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Hadad v. World Fuel Services, Inc.

United States District Court, Seventh Circuit

December 11, 2013

HOLOOD HADAD, Plaintiff,


THOMAS M. DURKIN, District Judge.

Holood Hadad brings this suit against World Fuel Services, Inc. ("WFS"), and Mahmoud Sabbah, seeking relief against both Defendants for violation of the Fair Labor Standards Act ("FLSA"), 29 U.S.C. § 207 et. seq. ("Count I"), and against Sabbah individually for battery under Illinois state law ("Count II"). R. 1. Sabbah has moved to dismiss Count I against him under Federal Rule of Civil Procedure 12(b)(6), and Count II under Rule 12(b)(1). R. 8. For the following reasons, Sabbah's motion is granted.


The following relevant facts, drawn from Hadad's complaint, are accepted as true, and all reasonable inferences are drawn in Hadad's favor. See Mann v. Vogel, 707 F.3d 872, 877 (7th Cir. 2013).

WFS is a business that owns and operates a gas station in Chicago, Illinois. R. 1 ¶ 4. At all times relevant to her complaint, Hadad alleges that she was an employee of the gas station, and Sabbah was an employee, agent, and/or servant of WFS. R. 1 at ¶¶ 6, 7. Hadad alleges that she did not receive proper compensation for the overtime hours she worked during her employment at the gas station from February 2012 until February 2013.[1] R. 1 ¶ 10. In total, Hadad claims that she did not receive adequate compensation for 196 overtime hours. R. 1 ¶ 11.

Hadad alleges that she had a conversation with Sabbah on January 20, 2013, regarding missed overtime payments. R. 1 at ¶ 9. According to Hadad, "Sabbah cornered her near the tobacco stand, then proceeded to the register" where he "removed money from the cash register" and "forcefully" placed it into her hand. R. 1 at ¶¶ 12-13. Sabbah then allegedly tightly squeezed Hadad's hand until she "screamed in pain." R. 1 at ¶ 13. Hadad alleges that Sabbah subsequently grabbed her wrist, and yanked and twisted it down, causing Hadad's shoulder to make a "popping sound." R. 1 at ¶ 14. Afterward, Sabbah allegedly "hit [Hadad's] arm with a hanger and threatened to drag [Hadad] by her hair if she did not leave the store." R. 1 at ¶ 15.

On May 22, 2013, Hadad filed this suit against Sabbah and WFS, alleging a violation of the FLSA and a battery claim under Illinois law. R. 1. Hadad asked the Court to exercise its supplemental jurisdiction authority over her Illinois state law battery claim. R. 1 at ¶ 1.


A Rule 12(b)(6) motion challenges the sufficiency of the complaint. See, e.g., Hallinan v. Fraternal Order of Police of Chi. Lodge No. 7, 570 F.3d 811, 820 (7th Cir. 2009). A complaint must provide "a short and plain statement of the claim showing that the pleader is entitled to relief, " Fed.R.Civ.P. 8(a)(2), sufficient to provide defendant with "fair notice" of the claim and the basis for it. Bell Atl. Corp. v. Twombly, 550 U.S. 544, 555 (2007). This "standard demands more than an unadorned, the-defendant-unlawfully-harmed-me accusation." Ashcroft v. Iqbal, 556 U.S. 662, 678 (2009). While "detailed factual allegations" are not required, "labels and conclusions, and a formulaic recitation of the elements of a cause of action will not do." Twombly, 550 U.S. at 555. The complaint must "contain sufficient factual matter, accepted as true, to state a claim to relief that is plausible on its face.'" Ashcroft, 556 U.S. at 678 (quoting Twombly, 550 U.S. at 570). "A claim has facial plausibility when the plaintiff pleads factual content that allows the court to draw the reasonable inference that the defendant is liable for the misconduct alleged." Mann v. Vogel, 707 F.3d 872, 877 (7th Cir. 2013) (quoting Iqbal, 556 U.S. at 678).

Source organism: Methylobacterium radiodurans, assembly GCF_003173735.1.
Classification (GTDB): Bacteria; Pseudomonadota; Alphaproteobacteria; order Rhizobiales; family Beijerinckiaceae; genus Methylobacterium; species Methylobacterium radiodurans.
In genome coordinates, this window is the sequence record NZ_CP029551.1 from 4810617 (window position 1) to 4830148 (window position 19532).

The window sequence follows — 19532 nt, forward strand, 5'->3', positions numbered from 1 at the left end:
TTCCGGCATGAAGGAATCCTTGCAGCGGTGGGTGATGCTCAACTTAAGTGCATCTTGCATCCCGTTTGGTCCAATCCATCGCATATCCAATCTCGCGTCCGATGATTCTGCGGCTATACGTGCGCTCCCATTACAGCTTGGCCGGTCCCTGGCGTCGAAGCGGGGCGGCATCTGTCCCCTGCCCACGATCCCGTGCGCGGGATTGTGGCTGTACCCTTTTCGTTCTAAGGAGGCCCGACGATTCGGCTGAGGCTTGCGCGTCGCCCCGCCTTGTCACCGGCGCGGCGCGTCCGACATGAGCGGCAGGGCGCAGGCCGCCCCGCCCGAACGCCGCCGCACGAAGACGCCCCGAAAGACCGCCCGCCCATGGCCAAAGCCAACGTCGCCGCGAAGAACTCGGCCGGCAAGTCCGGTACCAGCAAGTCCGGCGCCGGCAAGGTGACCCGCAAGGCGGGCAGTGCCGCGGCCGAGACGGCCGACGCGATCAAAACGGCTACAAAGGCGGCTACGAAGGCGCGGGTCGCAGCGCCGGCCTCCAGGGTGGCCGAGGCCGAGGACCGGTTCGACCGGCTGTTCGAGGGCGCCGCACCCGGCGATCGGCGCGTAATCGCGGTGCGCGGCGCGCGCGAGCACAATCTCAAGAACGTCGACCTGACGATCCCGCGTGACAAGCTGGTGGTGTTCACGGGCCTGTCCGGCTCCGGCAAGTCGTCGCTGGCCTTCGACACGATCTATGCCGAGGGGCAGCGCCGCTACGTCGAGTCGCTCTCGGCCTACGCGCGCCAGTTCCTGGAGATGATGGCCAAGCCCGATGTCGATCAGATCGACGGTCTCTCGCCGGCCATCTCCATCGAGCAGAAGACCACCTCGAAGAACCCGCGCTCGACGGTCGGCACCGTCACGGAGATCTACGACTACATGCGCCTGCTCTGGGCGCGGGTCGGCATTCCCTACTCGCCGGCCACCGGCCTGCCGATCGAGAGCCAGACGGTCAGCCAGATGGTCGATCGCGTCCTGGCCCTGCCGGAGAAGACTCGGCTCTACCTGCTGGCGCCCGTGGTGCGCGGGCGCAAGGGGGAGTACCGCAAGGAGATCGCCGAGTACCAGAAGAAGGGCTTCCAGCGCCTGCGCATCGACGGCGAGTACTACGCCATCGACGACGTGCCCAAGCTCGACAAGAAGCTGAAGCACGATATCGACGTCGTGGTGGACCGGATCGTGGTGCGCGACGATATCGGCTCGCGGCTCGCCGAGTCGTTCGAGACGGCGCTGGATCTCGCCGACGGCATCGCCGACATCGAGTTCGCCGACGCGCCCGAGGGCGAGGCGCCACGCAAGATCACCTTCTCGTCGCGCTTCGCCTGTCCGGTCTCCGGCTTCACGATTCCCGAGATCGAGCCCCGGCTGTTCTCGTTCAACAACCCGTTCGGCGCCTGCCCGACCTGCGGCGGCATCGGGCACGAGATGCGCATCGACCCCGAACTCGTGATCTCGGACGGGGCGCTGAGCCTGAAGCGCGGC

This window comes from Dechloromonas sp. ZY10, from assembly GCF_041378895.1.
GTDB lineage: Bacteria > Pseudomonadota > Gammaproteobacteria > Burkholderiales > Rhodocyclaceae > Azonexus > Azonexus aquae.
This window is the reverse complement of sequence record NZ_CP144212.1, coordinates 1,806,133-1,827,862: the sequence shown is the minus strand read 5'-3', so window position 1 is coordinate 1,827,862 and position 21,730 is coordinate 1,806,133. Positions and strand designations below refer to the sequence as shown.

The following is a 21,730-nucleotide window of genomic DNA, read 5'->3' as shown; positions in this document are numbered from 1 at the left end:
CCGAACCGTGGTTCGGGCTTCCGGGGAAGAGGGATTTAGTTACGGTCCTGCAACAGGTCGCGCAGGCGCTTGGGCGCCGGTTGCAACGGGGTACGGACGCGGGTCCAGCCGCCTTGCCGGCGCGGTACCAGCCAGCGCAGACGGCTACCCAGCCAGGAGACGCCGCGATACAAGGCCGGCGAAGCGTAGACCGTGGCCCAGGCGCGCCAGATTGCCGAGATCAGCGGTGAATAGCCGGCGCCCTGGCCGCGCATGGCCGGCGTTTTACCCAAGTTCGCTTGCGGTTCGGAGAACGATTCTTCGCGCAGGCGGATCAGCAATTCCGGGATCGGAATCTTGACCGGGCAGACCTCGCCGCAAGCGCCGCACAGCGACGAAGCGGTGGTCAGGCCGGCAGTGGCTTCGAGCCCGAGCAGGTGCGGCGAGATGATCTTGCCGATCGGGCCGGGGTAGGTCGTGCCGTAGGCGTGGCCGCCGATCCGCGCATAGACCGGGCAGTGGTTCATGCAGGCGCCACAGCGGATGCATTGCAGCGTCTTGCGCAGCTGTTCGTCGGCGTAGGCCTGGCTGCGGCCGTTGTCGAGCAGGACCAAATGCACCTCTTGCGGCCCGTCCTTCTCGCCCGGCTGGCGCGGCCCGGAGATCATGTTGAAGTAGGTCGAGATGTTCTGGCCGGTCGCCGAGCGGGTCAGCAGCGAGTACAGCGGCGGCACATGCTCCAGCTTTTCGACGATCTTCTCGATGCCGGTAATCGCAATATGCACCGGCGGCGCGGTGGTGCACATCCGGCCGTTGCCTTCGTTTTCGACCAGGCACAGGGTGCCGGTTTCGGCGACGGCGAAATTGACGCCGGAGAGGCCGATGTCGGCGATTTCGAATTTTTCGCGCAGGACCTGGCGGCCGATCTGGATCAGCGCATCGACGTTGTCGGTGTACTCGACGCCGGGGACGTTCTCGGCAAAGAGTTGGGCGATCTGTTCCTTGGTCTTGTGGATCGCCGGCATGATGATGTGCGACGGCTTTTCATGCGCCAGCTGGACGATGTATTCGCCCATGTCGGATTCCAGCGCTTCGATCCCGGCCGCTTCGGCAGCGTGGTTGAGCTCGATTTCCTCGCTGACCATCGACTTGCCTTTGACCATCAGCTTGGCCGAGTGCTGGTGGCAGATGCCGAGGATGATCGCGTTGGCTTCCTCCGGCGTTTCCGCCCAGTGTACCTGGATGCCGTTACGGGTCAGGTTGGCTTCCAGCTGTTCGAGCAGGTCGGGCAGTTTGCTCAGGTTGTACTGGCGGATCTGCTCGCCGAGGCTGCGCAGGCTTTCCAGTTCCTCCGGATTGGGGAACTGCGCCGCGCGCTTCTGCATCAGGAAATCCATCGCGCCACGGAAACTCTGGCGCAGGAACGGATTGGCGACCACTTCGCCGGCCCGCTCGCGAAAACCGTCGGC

Federal Rule of Civil Procedure 12(b)(1) authorizes the Court to dismiss any claim for which the Court lacks subject matter jurisdiction. See Fed.R.Civ.P. 12(b)(1). Article III, Section 2 of the U.S. Constitution defines the outer bounds of a federal court's subject matter jurisdiction, although generally, a court's jurisdiction in a non-criminal case arises from a federal question, a deprivation of one's civil rights, or diversity among the parties. See 28 U.S.C. §§ 1331, 1332, 1343; see also Rabe v. United Air Lines, Inc. 636 F.3d 866, 872 (7th Cir. 2010). When a defendant challenges jurisdiction, the plaintiff bears the burden of establishing a court's jurisdiction. See Lujan v. Defenders of Wildlife, 504 U.S. 555, 561 (1992). As with a Rule 12(b)(6) motion, the Court must "accept as true all well-pleaded factual allegations and draw all reasonable inferences in favor of the plaintiff." St. John's United Church of Christ v. City of Chi., 502 F.3d 616, 625 (7th Cir. 2007) (quoting Long v. Shorebank Dev. Corp., 182 F.3d 548, 554 (7th Cir. 1999)).


The Court will first address Sabbah's motion regarding the FLSA claim in Count I and, second, the Illinois state law battery claim in Count II.

I. FLSA Claim Against Sabbah

Count I is an FLSA claim for overtime pay. R. 1. To prove an FLSA claim, Hadad bears the burden of proof and must establish that (1) she performed uncompensated overtime, and (2) Sabbah, as her employer, had "actual or constructive knowledge" of that overtime work. See 29 U.S.C. § 207(a)(1); Kellar v. Summit Seating, Inc., 664 F.3d 169, 177 (7th Cir. 2011). Sabbah challenges the sufficiency of Count I in Hadad's complaint, which seeks to hold Sabbah liable in his individual capacity. R. 8. Specifically, Sabbah argues that Hadad has not alleged sufficient facts to indicate that he was Hadad's employer for purposes of the FLSA. R. 8 at 2. He contends Hadad's allegation that he was an "employer[] engaged in commerce or in the production of goods ...

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